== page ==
The fifth-graders finally marched out and I meandered back to the challah-braiding workshop. All in all, I had been gone less than a half an hour, and no one seemed to notice my absence. I jumped right in line with the other Jewish mothers and grandmothers and proceeded to make a total mess trying to braid six lines at once.

To anyone offended, I apologize and promise to never, ever to climb the bell tower again, and not just because my 40 year-old legs are still so sore. But I think I’d best get myself another pair of steel-toed boots and head to Pamplona before I’m 50, si?

Toughest Wabbit I Evah Saw

Happy Belated Chinese New Year’s to y’all! I’ve always felt a particular affinity for this Far East celebration since this season eleven years ago, in the Year of the Dragon, Yenta Son #1 was born. Also, I’m kind of a pyro so any excuse for firecrackers is awesome.

Apparently, the Year of the Rabbit (tip o’ the kepa to Jewlicious to digging up this haimishe lolcat!) is supposed to be a calm, sanguine year after the Tiger Year’s hellacious nonsense, it is a time to “go off to some quiet spot to lick our wounds and get some rest after all the battles of the previous year” and that it “may seem possible for us to be carefree and happy without too many annoyances.”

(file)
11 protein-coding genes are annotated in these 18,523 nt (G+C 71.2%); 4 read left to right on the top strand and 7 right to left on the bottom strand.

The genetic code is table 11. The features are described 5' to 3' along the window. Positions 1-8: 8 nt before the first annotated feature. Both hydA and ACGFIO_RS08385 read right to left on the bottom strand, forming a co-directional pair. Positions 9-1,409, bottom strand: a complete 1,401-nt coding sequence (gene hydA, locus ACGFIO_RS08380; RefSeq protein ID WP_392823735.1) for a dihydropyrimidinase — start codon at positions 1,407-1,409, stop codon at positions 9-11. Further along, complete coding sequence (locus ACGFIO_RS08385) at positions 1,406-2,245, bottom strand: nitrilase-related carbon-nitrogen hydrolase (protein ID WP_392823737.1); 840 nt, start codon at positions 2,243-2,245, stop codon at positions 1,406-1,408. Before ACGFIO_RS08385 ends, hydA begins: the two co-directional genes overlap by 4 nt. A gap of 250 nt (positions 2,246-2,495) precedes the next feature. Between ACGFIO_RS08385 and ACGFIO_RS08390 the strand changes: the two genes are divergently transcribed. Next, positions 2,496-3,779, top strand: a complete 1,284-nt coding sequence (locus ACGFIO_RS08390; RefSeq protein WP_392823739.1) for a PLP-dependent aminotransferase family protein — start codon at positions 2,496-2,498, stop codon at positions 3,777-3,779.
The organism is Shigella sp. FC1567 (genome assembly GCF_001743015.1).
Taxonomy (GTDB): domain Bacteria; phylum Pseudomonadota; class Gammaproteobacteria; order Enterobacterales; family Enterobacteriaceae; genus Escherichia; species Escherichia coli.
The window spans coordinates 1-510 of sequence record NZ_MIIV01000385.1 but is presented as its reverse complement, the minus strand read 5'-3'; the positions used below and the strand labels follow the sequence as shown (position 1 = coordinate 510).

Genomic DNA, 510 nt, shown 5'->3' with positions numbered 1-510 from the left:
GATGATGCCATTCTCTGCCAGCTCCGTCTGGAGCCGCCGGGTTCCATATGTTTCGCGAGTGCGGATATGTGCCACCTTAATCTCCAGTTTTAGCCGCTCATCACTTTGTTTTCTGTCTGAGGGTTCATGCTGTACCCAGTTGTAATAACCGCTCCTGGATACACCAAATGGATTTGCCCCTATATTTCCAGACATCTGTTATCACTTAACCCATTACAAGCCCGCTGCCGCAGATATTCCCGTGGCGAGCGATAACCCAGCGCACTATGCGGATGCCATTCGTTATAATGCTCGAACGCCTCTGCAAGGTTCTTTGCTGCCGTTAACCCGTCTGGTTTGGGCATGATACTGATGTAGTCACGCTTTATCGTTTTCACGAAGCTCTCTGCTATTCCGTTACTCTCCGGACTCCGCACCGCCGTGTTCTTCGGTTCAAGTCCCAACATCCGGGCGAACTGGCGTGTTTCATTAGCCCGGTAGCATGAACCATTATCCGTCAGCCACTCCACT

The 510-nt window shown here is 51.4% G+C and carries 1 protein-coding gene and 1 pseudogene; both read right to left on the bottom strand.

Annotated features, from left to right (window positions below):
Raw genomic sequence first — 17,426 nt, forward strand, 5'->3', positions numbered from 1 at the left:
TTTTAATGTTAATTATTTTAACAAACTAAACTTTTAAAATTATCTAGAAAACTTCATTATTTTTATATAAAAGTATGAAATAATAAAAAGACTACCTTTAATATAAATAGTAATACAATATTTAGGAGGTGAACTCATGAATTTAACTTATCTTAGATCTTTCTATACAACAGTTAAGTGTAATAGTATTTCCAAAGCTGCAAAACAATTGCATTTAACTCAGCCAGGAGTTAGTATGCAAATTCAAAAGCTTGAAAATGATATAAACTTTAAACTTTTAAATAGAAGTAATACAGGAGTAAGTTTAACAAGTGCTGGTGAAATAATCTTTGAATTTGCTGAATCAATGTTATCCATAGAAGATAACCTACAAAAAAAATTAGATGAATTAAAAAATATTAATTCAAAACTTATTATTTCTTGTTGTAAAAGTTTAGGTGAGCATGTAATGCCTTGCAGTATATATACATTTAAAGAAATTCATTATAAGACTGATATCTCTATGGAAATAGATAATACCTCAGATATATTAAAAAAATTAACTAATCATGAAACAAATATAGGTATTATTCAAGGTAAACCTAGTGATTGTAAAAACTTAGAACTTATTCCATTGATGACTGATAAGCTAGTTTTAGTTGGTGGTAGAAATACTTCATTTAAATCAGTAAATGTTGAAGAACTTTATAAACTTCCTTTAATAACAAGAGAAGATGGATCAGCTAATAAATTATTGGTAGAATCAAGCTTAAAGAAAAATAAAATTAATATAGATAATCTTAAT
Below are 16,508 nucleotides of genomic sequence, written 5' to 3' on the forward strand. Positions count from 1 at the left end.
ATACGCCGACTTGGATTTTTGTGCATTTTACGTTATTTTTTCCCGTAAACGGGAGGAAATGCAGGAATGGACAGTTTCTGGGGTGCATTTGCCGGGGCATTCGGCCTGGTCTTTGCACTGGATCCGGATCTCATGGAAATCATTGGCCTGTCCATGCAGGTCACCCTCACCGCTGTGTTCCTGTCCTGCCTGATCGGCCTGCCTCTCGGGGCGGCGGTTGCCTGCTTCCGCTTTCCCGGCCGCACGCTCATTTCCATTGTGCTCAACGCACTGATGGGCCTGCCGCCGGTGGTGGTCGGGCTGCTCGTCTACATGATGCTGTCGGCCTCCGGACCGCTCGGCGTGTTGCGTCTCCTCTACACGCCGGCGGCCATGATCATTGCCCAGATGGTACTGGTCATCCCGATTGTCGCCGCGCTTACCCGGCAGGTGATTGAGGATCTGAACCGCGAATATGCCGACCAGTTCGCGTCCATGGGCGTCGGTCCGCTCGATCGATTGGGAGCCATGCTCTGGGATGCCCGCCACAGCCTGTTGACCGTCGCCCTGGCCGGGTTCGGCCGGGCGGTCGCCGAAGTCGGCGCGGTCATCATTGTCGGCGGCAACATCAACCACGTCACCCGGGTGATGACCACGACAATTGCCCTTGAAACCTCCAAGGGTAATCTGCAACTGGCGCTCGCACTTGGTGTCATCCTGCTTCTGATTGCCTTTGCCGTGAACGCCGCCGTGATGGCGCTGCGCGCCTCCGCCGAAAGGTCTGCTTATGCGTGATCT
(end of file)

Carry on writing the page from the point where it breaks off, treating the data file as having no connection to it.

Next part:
So far, notsomuch. Little Yenta Girl took a spill at the playground this weekend and broke her arm. It was hideous—bone almost sticking through, dislocated elbow, emergency room on Superbowl Sunday. She had to have surgery to reset it and came through just fine, thank God! I’m so grateful the worst part of the entire experience is the ginormous bill. But because life’s like this, we just signed on with a bare bones insurance policy for self-employed people, so after I sent up praise and gratitude to the Supreme Creator and the angelic minions who kept watch over my baby under anesthesia, I went into the hospital bathroom and had a stall-pounding fit about high deductibles.

Of course, according to one of my favorite books, Blessing of A Skinned Knee: Using Jewish Teachings To Raise Self-Reliant Children, this could be considered a teaching moment for all of us. Mostly me, because to her credit, my baby girl shed maybe two tears in her pain, charmed the nurses and was the darling of the children’s ward the whole time we were there.

Maybe the Year of the Rabbit will when I learn the lesson of turning tantrums into meditative nose-twitching? Bring on the carrots.

The Price of A Chuckle

Anyone else received this in their inbox with the subject line “Fwd: To the Egyptian Rioters”?

Dear Egyptians: In the event of any damage or destruction of the pyramids, please note, we will not rebuild.
Sincerely, The Jews

I know, it’s funny. Maybe not in a guffawing, new Wayne’s World-kind of way, but it made me snort.